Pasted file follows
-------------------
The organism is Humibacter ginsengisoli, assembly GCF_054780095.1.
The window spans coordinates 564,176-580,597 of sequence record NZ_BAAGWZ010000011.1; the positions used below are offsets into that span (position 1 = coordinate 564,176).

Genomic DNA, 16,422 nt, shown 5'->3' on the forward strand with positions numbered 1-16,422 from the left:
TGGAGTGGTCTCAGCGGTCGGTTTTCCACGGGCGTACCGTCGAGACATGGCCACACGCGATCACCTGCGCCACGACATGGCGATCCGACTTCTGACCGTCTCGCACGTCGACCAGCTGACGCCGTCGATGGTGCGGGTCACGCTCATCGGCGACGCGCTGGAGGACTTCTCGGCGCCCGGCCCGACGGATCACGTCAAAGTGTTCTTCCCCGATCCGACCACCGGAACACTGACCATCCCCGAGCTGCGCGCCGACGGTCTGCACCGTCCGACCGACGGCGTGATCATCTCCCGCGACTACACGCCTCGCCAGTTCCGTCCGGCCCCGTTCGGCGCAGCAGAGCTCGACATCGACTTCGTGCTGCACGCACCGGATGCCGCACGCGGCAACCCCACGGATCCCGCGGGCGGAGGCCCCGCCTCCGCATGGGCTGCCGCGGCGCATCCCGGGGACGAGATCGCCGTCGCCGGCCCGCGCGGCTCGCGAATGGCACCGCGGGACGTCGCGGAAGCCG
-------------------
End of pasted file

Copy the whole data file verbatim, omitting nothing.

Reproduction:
The organism is Humibacter ginsengisoli, assembly GCF_054780095.1.
The window spans coordinates 564,176-580,597 of sequence record NZ_BAAGWZ010000011.1; the positions used below are offsets into that span (position 1 = coordinate 564,176).

Genomic DNA, 16,422 nt, shown 5'->3' on the forward strand with positions numbered 1-16,422 from the left:
TGGAGTGGTCTCAGCGGTCGGTTTTCCACGGGCGTACCGTCGAGACATGGCCACACGCGATCACCTGCGCCACGACATGGCGATCCGACTTCTGACCGTCTCGCACGTCGACCAGCTGACGCCGTCGATGGTGCGGGTCACGCTCATCGGCGACGCGCTGGAGGACTTCTCGGCGCCCGGCCCGACGGATCACGTCAAAGTGTTCTTCCCCGATCCGACCACCGGAACACTGACCATCCCCGAGCTGCGCGCCGACGGTCTGCACCGTCCGACCGACGGCGTGATCATCTCCCGCGACTACACGCCTCGCCAGTTCCGTCCGGCCCCGTTCGGCGCAGCAGAGCTCGACATCGACTTCGTGCTGCACGCACCGGATGCCGCACGCGGCAACCCCACGGATCCCGCGGGCGGAGGCCCCGCCTCCGCATGGGCTGCCGCGGCGCATCCCGGGGACGAGATCGCCGTCGCCGGCCCGCGCGGCTCGCGAATGGCACCGCGGGACGTCGCGGAAGCCG